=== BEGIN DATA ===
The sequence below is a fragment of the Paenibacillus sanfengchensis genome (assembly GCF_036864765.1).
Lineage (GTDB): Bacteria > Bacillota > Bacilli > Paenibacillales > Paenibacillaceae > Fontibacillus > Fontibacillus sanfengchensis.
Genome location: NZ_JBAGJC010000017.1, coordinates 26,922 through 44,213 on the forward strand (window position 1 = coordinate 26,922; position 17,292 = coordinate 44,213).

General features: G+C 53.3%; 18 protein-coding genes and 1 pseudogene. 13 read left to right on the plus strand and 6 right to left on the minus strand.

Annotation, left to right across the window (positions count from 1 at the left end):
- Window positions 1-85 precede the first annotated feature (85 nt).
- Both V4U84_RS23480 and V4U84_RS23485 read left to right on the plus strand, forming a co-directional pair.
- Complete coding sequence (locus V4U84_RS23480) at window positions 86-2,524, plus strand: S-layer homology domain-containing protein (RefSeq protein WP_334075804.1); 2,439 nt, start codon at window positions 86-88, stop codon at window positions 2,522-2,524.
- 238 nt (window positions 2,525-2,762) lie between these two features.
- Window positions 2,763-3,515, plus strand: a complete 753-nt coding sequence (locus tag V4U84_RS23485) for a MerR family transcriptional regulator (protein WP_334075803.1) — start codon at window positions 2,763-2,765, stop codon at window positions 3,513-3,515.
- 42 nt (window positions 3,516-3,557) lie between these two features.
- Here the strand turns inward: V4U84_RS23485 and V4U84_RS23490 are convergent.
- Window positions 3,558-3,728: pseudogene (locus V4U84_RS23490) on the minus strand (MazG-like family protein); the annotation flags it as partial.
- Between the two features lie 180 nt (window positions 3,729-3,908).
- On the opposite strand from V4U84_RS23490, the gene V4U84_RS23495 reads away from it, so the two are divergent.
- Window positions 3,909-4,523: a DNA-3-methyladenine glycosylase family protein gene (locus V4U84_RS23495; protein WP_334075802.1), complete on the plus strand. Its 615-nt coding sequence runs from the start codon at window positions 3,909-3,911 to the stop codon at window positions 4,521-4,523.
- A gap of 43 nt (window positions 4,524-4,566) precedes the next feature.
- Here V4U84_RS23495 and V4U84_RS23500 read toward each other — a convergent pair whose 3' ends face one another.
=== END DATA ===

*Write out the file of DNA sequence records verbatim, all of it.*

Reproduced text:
The sequence below is a fragment of the Paenibacillus sanfengchensis genome (assembly GCF_036864765.1).
Lineage (GTDB): Bacteria > Bacillota > Bacilli > Paenibacillales > Paenibacillaceae > Fontibacillus > Fontibacillus sanfengchensis.
Genome location: NZ_JBAGJC010000017.1, coordinates 26,922 through 44,213 on the forward strand (window position 1 = coordinate 26,922; position 17,292 = coordinate 44,213).

General features: G+C 53.3%; 18 protein-coding genes and 1 pseudogene. 13 read left to right on the plus strand and 6 right to left on the minus strand.

Annotation, left to right across the window (positions count from 1 at the left end):
- Window positions 1-85 precede the first annotated feature (85 nt).
- Both V4U84_RS23480 and V4U84_RS23485 read left to right on the plus strand, forming a co-directional pair.
- Complete coding sequence (locus V4U84_RS23480) at window positions 86-2,524, plus strand: S-layer homology domain-containing protein (RefSeq protein WP_334075804.1); 2,439 nt, start codon at window positions 86-88, stop codon at window positions 2,522-2,524.
- 238 nt (window positions 2,525-2,762) lie between these two features.
- Window positions 2,763-3,515, plus strand: a complete 753-nt coding sequence (locus tag V4U84_RS23485) for a MerR family transcriptional regulator (protein WP_334075803.1) — start codon at window positions 2,763-2,765, stop codon at window positions 3,513-3,515.
- 42 nt (window positions 3,516-3,557) lie between these two features.
- Here the strand turns inward: V4U84_RS23485 and V4U84_RS23490 are convergent.
- Window positions 3,558-3,728: pseudogene (locus V4U84_RS23490) on the minus strand (MazG-like family protein); the annotation flags it as partial.
- Between the two features lie 180 nt (window positions 3,729-3,908).
- On the opposite strand from V4U84_RS23490, the gene V4U84_RS23495 reads away from it, so the two are divergent.
- Window positions 3,909-4,523: a DNA-3-methyladenine glycosylase family protein gene (locus V4U84_RS23495; protein WP_334075802.1), complete on the plus strand. Its 615-nt coding sequence runs from the start codon at window positions 3,909-3,911 to the stop codon at window positions 4,521-4,523.
- A gap of 43 nt (window positions 4,524-4,566) precedes the next feature.
- Here V4U84_RS23495 and V4U84_RS23500 read toward each other — a convergent pair whose 3' ends face one another.